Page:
His list of accomplishments is too long to detail here so I provide a link to his personal website for those seeking more information.
Donald's skills have meant that he is the only architect across golf history that have been involved in all the courses that are part of the Open rota.
I have to admit to a certain fear when talking to him given his status, but have found him to be open and friendly providing fascinating insights into his thinking around golf course design.
Questions With Donald Steel
Q. What was the particular challenge offered when designing Harleyford?
A: Where Harleyford was concerned, there was a responsibility to ensure the course blended as imperceptibly as possible with the beauty of its natural setting.
Q. Do you consider it to be a Downland or Parkland?
A: I guess is it is more parkland than downland, although holes 4 and 5, in particular, were farmland separated by hedges on very flinty soil. There were historical reasons for the planners stipulating that the land on holes 1, 2, 17, 18 had to remain untouched with no bunkers and no tree removal - hence the large tree posing questions on 17.
Q. I really liked the positioning of the bunkers in that all are visible and in play from the tee.
A : Bunkers are the one artificial element introduced on golf courses, although some water hazards/streams are artificial. Harleyford has remarkably few bunkers - less than 30 I believe, the majority of these greenside.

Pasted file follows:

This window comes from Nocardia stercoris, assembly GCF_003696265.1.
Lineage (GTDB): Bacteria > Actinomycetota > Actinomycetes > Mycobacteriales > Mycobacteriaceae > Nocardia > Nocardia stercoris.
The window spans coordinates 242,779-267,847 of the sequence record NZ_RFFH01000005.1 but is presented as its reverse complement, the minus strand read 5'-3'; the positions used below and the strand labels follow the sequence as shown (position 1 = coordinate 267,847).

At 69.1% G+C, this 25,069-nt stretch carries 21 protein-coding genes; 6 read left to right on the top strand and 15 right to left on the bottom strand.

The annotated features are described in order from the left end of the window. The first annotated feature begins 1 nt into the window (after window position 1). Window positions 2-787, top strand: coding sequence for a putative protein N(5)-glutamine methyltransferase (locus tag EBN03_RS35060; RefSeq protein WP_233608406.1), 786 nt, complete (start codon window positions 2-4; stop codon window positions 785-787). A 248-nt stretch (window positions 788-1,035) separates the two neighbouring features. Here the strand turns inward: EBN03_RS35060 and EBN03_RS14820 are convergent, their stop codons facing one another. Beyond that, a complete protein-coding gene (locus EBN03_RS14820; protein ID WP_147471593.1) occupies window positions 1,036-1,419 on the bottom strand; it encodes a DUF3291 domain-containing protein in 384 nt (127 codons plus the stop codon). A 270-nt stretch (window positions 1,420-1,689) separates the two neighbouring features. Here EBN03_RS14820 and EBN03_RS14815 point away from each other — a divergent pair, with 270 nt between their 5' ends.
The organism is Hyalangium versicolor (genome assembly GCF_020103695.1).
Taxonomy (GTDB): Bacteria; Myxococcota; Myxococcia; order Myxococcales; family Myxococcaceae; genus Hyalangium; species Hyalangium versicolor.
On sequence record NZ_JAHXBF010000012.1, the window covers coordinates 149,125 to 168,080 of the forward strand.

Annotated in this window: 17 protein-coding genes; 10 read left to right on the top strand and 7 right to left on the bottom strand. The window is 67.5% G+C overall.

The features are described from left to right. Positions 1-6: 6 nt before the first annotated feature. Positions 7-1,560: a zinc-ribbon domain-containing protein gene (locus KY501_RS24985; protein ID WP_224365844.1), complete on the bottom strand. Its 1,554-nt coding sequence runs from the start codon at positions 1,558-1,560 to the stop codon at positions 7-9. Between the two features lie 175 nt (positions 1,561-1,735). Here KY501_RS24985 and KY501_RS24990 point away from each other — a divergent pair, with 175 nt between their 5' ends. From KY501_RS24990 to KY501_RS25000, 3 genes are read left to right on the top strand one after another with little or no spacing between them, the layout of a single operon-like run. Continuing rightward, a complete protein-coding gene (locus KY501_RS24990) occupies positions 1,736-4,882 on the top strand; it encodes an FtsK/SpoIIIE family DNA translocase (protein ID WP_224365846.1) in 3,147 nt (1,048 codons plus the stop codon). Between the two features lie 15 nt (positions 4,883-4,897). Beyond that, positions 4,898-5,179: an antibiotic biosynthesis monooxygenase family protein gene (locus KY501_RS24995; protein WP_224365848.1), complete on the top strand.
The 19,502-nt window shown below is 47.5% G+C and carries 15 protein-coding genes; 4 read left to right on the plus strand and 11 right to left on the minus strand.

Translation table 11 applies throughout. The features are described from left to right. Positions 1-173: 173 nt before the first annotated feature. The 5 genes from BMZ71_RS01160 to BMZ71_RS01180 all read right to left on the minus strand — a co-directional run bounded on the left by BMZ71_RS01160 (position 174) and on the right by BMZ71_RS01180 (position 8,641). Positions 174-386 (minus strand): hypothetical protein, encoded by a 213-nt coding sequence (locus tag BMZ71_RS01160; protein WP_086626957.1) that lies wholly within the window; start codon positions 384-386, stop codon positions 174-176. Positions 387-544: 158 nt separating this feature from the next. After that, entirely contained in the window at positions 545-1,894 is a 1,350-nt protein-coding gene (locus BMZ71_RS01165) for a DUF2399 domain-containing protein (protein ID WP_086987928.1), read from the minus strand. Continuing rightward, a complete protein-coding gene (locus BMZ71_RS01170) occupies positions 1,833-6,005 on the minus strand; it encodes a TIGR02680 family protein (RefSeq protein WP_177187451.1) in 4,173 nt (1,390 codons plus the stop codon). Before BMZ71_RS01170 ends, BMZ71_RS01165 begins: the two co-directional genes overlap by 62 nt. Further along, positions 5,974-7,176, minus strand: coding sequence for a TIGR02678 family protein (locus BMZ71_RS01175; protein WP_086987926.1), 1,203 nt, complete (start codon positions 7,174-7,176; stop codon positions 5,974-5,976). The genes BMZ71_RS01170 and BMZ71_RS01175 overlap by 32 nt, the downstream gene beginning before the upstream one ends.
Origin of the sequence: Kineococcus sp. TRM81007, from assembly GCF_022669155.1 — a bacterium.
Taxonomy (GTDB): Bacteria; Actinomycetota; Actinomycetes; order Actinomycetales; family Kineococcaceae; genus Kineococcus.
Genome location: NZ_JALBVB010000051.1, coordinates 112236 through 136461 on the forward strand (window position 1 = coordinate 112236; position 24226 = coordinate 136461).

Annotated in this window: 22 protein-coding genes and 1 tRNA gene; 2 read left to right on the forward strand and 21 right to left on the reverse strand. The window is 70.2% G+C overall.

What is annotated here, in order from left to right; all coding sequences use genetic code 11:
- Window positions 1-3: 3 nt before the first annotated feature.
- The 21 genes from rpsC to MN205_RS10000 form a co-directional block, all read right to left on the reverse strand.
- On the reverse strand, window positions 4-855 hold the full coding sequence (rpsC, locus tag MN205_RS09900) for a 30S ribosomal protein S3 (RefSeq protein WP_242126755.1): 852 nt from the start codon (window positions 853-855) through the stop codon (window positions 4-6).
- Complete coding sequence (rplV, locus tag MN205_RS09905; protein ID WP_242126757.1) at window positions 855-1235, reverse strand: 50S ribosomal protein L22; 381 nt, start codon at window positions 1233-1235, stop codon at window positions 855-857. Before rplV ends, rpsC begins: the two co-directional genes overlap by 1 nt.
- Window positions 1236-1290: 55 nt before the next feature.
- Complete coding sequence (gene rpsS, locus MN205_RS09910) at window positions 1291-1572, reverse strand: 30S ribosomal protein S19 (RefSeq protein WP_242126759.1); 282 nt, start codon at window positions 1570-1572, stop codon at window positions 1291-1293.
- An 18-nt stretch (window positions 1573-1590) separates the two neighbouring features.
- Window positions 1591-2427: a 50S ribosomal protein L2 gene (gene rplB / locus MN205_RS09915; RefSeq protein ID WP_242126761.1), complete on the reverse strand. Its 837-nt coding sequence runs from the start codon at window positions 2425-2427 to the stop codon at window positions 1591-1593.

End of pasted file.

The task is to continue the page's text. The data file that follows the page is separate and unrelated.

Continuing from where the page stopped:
Q. What do you consider to be the strongest holes?
A: As to the strongest holes from a playing viewpoint, it would be better to ask the pro who plays them more than I do, but I would say 2, 4,7, 11, 15 and 18.
Q. What’s the best guidance or advice you have ever been given about golf course design?
A: As for guidance received, I'd say "be yourself".
You must make the most of what you are given within your budget but costs are far less on courses such as Harleyford than on machine manufactured courses in different climates. These overlook Scotland's example that, only by being affordable, can the game be truly popular.
One thing you cannot "buy" is the beauty of the setting, some of which grant golfers access to the most beautiful, and contrasting, places on Earth. As mentioned, it is undoubtedly one of the strengths of Harleyford.